Employment Areas are designated to enable a variety of functions:

  • Noxious industrial uses that impose constraints on other uses locating nearby and require a buffer between these and other uses;
  • Uses that, while not noxious, are incompatible with other uses because of noise, lights and around the clock operation, etc.;
  • Prestigious uses (usually office or combinations of office/clean industrial) with a signature address and a desire to locate among other similar uses.

The decision to designate land as an Employment Area will be determined, in part, by its ability to accommodate at least 2,000 jobs. They will have various locational attributes depending on the type of Employment Area such as key locations on 400 series highways and multi-lane arterials; and locations that have good truck or rail or air access. These are also areas that can provide large parcels of land at affordable prices. Because one of the objectives of this Plan is to balance housing and employment opportunities in all urban communities outside the Central Area, lands designated as Employment Areas are distributed throughout the urban fabric, with at least one in each urban community outside the Greenbelt boundary.

Enterprise Areas are areas of employment that may accommodate the integration of housing without detracting from the objectives outlined above. They must still provide opportunity for a concentration of employment but, by increasing the employment densities, may also be able to support medium and high-density housing. Enterprise Areas have the following characteristics:

  • The potential to provide for at least 2,000 jobs;
  • At least 50% of the land is or will be devoted to employment;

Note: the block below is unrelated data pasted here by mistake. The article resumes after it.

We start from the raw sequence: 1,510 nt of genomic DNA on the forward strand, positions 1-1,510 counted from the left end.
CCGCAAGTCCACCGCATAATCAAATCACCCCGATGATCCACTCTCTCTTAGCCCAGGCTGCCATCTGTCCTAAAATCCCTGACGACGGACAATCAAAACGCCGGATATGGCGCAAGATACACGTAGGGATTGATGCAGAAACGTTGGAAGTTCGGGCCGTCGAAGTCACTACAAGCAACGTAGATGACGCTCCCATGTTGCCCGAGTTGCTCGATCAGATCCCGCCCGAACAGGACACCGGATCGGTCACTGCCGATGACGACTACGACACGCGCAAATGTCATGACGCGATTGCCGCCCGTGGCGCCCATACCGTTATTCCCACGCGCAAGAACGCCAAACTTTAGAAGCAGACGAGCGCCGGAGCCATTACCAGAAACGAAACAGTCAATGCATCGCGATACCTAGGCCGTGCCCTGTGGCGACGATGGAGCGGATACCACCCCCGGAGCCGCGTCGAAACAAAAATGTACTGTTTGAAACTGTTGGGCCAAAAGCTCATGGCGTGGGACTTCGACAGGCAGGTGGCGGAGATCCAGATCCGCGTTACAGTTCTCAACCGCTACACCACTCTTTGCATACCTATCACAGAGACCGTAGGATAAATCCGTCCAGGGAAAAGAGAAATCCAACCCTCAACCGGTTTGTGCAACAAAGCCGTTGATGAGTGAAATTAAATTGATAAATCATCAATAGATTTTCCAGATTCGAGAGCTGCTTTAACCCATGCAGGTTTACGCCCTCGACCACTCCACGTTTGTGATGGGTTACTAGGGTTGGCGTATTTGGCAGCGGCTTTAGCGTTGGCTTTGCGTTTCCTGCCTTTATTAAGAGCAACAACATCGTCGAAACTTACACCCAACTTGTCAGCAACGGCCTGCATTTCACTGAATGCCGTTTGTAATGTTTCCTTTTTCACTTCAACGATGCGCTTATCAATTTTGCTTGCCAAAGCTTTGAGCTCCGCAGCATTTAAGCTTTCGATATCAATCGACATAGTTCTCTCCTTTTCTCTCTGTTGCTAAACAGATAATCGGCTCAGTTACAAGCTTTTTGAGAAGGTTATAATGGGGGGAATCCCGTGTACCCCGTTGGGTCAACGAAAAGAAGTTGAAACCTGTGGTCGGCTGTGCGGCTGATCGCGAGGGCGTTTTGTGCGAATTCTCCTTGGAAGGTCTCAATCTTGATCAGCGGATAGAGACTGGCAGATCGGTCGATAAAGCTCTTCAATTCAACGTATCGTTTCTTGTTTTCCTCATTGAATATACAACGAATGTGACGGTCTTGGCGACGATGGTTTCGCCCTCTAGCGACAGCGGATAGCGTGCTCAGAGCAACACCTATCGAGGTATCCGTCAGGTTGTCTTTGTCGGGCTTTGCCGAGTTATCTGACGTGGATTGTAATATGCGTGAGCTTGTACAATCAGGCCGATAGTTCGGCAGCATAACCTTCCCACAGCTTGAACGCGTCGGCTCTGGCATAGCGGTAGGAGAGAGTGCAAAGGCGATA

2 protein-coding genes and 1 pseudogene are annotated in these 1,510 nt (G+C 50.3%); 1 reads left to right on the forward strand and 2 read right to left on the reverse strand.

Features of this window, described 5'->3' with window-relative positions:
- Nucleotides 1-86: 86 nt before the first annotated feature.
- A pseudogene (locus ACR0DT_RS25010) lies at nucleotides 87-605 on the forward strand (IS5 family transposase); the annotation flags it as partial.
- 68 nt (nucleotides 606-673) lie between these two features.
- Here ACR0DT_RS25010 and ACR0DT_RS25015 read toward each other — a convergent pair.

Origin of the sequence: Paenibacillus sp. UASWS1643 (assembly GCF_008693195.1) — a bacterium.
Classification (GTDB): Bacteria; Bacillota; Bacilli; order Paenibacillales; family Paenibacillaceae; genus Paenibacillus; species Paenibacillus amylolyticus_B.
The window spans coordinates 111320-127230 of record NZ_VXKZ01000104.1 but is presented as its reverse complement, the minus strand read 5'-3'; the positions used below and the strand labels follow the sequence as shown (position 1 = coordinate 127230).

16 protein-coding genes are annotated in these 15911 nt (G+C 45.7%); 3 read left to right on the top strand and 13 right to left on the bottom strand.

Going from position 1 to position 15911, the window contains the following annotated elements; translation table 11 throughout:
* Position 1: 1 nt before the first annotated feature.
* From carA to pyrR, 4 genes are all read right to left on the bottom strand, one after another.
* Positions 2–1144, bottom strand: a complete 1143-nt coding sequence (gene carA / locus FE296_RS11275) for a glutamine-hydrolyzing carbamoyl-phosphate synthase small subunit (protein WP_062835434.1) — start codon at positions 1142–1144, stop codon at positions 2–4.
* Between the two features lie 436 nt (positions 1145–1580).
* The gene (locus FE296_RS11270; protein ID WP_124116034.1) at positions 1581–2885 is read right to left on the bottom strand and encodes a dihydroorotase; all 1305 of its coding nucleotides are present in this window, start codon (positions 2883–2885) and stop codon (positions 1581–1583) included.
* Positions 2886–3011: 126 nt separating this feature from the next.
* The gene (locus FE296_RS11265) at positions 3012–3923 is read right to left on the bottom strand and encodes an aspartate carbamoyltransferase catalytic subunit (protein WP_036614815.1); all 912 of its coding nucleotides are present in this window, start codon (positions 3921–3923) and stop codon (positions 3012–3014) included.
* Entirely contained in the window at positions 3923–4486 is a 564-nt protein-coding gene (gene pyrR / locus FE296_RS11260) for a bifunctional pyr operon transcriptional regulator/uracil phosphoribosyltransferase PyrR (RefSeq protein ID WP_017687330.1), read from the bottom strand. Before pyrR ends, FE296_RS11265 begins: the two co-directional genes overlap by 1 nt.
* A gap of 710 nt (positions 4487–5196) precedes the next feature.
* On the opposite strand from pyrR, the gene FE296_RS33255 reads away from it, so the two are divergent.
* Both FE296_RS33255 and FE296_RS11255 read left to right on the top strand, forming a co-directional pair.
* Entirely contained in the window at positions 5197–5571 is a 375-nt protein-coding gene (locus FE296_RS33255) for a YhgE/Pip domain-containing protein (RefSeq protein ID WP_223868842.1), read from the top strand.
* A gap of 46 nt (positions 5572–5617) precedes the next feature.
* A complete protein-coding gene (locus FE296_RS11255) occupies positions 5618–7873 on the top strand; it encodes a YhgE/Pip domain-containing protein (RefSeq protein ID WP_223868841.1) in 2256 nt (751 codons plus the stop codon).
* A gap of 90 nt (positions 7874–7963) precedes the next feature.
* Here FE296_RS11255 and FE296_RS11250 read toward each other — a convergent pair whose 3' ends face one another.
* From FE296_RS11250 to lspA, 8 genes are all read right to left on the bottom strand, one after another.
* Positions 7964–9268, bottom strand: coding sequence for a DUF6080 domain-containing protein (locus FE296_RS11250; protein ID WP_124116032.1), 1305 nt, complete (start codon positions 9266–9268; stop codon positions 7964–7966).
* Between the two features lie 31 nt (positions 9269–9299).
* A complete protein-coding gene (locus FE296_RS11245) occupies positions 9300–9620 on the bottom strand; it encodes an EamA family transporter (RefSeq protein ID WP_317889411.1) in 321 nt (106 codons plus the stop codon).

• The employment uses existing or planned for the area will not negatively impact on residential uses through noise, odour, health concerns or other conflicts;
  • Generally, the employment uses have less stringent locational requirements than those associated with Employment Areas, except that the area should be well served by public transit and may require access to truck routes;
  • Contain business park type employment such as offices, but have the potential to achieve employment densities higher than achieved in traditional park-like settings;
  • Are easily accessible from the surrounding community so that residential uses can be well integrated, both within the Enterprise Area itself and with the adjoining residential area, and can easily access residential amenities and services.

Uses that require large land areas for the external storage of goods or for vehicle sales and service may be carried out in Employment and Enterprise Areas. Incidental activity carried out in combination with a main use, such as showroom space associated with warehousing and storage, is also anticipated in Employment and Enterprise Areas. Complementary uses, such as service commercial, are appropriate in both Employment and Enterprise designations to meet the day-to-day needs of employees and residents and reduce their need to travel outside the area.